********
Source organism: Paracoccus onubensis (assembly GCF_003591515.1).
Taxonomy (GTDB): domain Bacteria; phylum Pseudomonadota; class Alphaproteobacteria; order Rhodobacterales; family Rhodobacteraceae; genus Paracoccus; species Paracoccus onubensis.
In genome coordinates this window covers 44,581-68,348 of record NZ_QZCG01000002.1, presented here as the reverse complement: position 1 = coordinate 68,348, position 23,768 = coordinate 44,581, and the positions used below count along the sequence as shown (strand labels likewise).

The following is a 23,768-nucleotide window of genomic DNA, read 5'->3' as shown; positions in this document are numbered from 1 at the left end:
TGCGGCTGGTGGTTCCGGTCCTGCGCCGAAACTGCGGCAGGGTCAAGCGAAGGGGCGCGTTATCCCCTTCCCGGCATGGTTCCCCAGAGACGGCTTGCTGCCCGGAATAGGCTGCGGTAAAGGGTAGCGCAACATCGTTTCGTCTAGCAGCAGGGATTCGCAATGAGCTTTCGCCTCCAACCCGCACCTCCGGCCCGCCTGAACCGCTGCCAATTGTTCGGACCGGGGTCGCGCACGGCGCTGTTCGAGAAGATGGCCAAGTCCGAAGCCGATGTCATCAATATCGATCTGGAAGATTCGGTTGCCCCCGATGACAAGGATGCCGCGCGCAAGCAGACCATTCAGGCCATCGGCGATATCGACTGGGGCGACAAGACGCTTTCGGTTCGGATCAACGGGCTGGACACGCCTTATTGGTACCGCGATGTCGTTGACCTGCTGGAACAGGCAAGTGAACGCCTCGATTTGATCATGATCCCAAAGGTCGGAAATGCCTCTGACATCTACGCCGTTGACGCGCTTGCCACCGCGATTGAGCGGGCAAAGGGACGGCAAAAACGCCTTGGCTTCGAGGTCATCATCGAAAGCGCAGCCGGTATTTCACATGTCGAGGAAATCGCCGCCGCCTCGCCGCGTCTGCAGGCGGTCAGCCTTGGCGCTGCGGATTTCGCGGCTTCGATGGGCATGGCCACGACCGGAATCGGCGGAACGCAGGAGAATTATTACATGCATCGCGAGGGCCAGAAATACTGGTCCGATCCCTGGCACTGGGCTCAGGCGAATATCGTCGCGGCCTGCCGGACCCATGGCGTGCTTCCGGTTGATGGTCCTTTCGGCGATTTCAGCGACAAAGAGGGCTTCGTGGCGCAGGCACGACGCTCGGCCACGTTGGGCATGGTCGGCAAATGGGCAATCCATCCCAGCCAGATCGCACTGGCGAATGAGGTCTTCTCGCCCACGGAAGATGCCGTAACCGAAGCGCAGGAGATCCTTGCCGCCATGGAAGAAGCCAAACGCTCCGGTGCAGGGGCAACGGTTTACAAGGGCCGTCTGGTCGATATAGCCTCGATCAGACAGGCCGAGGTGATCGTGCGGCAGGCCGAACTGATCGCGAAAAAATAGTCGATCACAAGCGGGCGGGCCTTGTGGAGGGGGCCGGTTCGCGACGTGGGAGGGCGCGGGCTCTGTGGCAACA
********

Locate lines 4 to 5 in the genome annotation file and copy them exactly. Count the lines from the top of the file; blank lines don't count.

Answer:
The following is a 23,768-nucleotide window of genomic DNA, read 5'->3' as shown; positions in this document are numbered from 1 at the left end:
TGCGGCTGGTGGTTCCGGTCCTGCGCCGAAACTGCGGCAGGGTCAAGCGAAGGGGCGCGTTATCCCCTTCCCGGCATGGTTCCCCAGAGACGGCTTGCTGCCCGGAATAGGCTGCGGTAAAGGGTAGCGCAACATCGTTTCGTCTAGCAGCAGGGATTCGCAATGAGCTTTCGCCTCCAACCCGCACCTCCGGCCCGCCTGAACCGCTGCCAATTGTTCGGACCGGGGTCGCGCACGGCGCTGTTCGAGAAGATGGCCAAGTCCGAAGCCGATGTCATCAATATCGATCTGGAAGATTCGGTTGCCCCCGATGACAAGGATGCCGCGCGCAAGCAGACCATTCAGGCCATCGGCGATATCGACTGGGGCGACAAGACGCTTTCGGTTCGGATCAACGGGCTGGACACGCCTTATTGGTACCGCGATGTCGTTGACCTGCTGGAACAGGCAAGTGAACGCCTCGATTTGATCATGATCCCAAAGGTCGGAAATGCCTCTGACATCTACGCCGTTGACGCGCTTGCCACCGCGATTGAGCGGGCAAAGGGACGGCAAAAACGCCTTGGCTTCGAGGTCATCATCGAAAGCGCAGCCGGTATTTCACATGTCGAGGAAATCGCCGCCGCCTCGCCGCGTCTGCAGGCGGTCAGCCTTGGCGCTGCGGATTTCGCGGCTTCGATGGGCATGGCCACGACCGGAATCGGCGGAACGCAGGAGAATTATTACATGCATCGCGAGGGCCAGAAATACTGGTCCGATCCCTGGCACTGGGCTCAGGCGAATATCGTCGCGGCCTGCCGGACCCATGGCGTGCTTCCGGTTGATGGTCCTTTCGGCGATTTCAGCGACAAAGAGGGCTTCGTGGCGCAGGCACGACGCTCGGCCACGTTGGGCATGGTCGGCAAATGGGCAATCCATCCCAGCCAGATCGCACTGGCGAATGAGGTCTTCTCGCCCACGGAAGATGCCGTAACCGAAGCGCAGGAGATCCTTGCCGCCATGGAAGAAGCCAAACGCTCCGGTGCAGGGGCAACGGTTTACAAGGGCCGTCTGGTCGATATAGCCTCGATCAGACAGGCCGAGGTGATCGTGCGGCAGGCCGAACTGATCGCGAAAAAATAGTCGATCACAAGCGGGCGGGCCTTGTGGAGGGGGCCGGTTCGCGACGTGGGAGGGCGCGGGCTCTGTGGCAACA